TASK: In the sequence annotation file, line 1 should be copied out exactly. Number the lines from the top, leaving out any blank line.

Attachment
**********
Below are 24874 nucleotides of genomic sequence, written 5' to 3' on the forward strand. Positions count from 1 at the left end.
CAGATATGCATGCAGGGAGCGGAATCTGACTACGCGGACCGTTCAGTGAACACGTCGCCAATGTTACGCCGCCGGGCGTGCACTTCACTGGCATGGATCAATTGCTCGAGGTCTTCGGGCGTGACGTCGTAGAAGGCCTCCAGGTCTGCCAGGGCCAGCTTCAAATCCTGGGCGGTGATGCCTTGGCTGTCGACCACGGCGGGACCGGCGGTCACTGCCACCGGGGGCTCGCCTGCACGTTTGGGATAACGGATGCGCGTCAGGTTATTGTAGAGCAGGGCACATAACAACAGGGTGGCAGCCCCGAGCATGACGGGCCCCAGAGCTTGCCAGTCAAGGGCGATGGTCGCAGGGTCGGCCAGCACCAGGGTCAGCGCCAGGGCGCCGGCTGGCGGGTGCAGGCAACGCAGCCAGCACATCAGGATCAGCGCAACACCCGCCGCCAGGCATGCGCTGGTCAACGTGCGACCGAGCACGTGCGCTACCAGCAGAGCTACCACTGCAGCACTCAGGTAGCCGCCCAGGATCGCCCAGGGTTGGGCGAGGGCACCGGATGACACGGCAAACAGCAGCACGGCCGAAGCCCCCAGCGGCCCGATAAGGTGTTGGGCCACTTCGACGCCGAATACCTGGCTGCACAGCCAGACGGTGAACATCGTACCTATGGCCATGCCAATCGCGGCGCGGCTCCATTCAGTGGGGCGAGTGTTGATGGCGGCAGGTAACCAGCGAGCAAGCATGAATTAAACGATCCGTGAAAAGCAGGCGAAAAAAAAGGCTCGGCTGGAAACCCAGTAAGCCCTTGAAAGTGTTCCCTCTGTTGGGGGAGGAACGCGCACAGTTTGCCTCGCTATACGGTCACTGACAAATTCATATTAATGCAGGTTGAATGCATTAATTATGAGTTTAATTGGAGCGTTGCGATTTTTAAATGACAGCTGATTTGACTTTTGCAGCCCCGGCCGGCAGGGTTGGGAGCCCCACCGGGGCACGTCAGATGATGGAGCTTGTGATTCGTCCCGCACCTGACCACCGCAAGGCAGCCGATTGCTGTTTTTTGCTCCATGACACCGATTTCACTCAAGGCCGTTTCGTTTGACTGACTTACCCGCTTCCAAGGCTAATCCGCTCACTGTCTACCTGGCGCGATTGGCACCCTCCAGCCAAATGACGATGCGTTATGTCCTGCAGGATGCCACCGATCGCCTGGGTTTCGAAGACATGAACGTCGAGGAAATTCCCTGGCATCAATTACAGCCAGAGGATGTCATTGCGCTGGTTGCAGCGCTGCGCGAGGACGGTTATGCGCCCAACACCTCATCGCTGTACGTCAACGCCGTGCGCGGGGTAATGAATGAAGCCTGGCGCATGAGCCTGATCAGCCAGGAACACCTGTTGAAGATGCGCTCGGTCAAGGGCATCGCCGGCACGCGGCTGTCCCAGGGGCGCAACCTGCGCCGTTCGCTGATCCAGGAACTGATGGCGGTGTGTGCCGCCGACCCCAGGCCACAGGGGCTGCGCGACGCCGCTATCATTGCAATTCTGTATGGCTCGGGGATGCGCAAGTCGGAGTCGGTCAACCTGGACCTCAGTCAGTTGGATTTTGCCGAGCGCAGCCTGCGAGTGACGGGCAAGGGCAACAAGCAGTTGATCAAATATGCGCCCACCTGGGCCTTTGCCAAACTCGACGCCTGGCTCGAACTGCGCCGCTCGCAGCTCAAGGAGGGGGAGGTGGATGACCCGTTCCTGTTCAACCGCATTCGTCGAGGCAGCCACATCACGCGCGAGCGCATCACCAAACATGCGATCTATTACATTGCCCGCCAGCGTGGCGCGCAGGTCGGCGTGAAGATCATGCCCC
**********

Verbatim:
Below are 24874 nucleotides of genomic sequence, written 5' to 3' on the forward strand. Positions count from 1 at the left end.